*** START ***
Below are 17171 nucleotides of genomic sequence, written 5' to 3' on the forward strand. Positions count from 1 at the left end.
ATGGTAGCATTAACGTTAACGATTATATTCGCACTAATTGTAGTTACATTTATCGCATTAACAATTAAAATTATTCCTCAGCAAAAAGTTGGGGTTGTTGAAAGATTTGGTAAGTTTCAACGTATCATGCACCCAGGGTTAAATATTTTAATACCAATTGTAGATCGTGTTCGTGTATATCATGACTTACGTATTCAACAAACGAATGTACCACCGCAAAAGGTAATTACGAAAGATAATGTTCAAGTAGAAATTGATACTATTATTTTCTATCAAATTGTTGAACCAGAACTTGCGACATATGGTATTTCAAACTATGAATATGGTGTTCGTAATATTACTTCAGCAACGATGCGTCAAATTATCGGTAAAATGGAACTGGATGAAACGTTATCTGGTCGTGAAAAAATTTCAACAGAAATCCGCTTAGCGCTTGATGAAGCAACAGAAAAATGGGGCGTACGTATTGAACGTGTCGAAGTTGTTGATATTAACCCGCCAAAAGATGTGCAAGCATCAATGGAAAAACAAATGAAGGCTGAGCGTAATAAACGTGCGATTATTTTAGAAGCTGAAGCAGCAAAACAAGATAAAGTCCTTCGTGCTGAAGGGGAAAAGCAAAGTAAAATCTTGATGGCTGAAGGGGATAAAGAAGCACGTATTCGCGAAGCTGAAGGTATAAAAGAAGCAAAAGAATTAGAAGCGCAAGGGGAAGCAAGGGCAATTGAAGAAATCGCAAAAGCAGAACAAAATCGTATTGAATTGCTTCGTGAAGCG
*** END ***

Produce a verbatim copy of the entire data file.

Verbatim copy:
Below are 17171 nucleotides of genomic sequence, written 5' to 3' on the forward strand. Positions count from 1 at the left end.
ATGGTAGCATTAACGTTAACGATTATATTCGCACTAATTGTAGTTACATTTATCGCATTAACAATTAAAATTATTCCTCAGCAAAAAGTTGGGGTTGTTGAAAGATTTGGTAAGTTTCAACGTATCATGCACCCAGGGTTAAATATTTTAATACCAATTGTAGATCGTGTTCGTGTATATCATGACTTACGTATTCAACAAACGAATGTACCACCGCAAAAGGTAATTACGAAAGATAATGTTCAAGTAGAAATTGATACTATTATTTTCTATCAAATTGTTGAACCAGAACTTGCGACATATGGTATTTCAAACTATGAATATGGTGTTCGTAATATTACTTCAGCAACGATGCGTCAAATTATCGGTAAAATGGAACTGGATGAAACGTTATCTGGTCGTGAAAAAATTTCAACAGAAATCCGCTTAGCGCTTGATGAAGCAACAGAAAAATGGGGCGTACGTATTGAACGTGTCGAAGTTGTTGATATTAACCCGCCAAAAGATGTGCAAGCATCAATGGAAAAACAAATGAAGGCTGAGCGTAATAAACGTGCGATTATTTTAGAAGCTGAAGCAGCAAAACAAGATAAAGTCCTTCGTGCTGAAGGGGAAAAGCAAAGTAAAATCTTGATGGCTGAAGGGGATAAAGAAGCACGTATTCGCGAAGCTGAAGGTATAAAAGAAGCAAAAGAATTAGAAGCGCAAGGGGAAGCAAGGGCAATTGAAGAAATCGCAAAAGCAGAACAAAATCGTATTGAATTGCTTCGTGAAGCG